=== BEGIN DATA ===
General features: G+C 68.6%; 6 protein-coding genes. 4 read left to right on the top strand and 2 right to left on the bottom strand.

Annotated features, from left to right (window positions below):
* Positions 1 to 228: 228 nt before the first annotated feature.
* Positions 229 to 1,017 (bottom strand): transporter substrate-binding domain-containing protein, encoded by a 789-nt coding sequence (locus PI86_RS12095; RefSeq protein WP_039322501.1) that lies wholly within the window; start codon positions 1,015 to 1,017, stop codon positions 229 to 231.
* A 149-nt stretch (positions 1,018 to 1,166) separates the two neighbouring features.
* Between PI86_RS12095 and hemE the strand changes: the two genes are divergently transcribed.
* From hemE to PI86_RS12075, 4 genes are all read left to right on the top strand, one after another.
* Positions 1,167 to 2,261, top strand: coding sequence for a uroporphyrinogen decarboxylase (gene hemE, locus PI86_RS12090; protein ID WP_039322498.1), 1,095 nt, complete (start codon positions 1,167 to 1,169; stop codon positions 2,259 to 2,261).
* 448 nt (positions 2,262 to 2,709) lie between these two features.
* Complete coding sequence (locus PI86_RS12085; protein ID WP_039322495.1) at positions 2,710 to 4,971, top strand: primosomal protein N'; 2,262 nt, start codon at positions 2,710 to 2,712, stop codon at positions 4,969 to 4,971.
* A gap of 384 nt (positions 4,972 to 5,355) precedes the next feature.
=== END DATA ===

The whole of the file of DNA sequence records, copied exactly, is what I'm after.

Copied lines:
General features: G+C 68.6%; 6 protein-coding genes. 4 read left to right on the top strand and 2 right to left on the bottom strand.

Annotated features, from left to right (window positions below):
* Positions 1 to 228: 228 nt before the first annotated feature.
* Positions 229 to 1,017 (bottom strand): transporter substrate-binding domain-containing protein, encoded by a 789-nt coding sequence (locus PI86_RS12095; RefSeq protein WP_039322501.1) that lies wholly within the window; start codon positions 1,015 to 1,017, stop codon positions 229 to 231.
* A 149-nt stretch (positions 1,018 to 1,166) separates the two neighbouring features.
* Between PI86_RS12095 and hemE the strand changes: the two genes are divergently transcribed.
* From hemE to PI86_RS12075, 4 genes are all read left to right on the top strand, one after another.
* Positions 1,167 to 2,261, top strand: coding sequence for a uroporphyrinogen decarboxylase (gene hemE, locus PI86_RS12090; protein ID WP_039322498.1), 1,095 nt, complete (start codon positions 1,167 to 1,169; stop codon positions 2,259 to 2,261).
* 448 nt (positions 2,262 to 2,709) lie between these two features.
* Complete coding sequence (locus PI86_RS12085; protein ID WP_039322495.1) at positions 2,710 to 4,971, top strand: primosomal protein N'; 2,262 nt, start codon at positions 2,710 to 2,712, stop codon at positions 4,969 to 4,971.
* A gap of 384 nt (positions 4,972 to 5,355) precedes the next feature.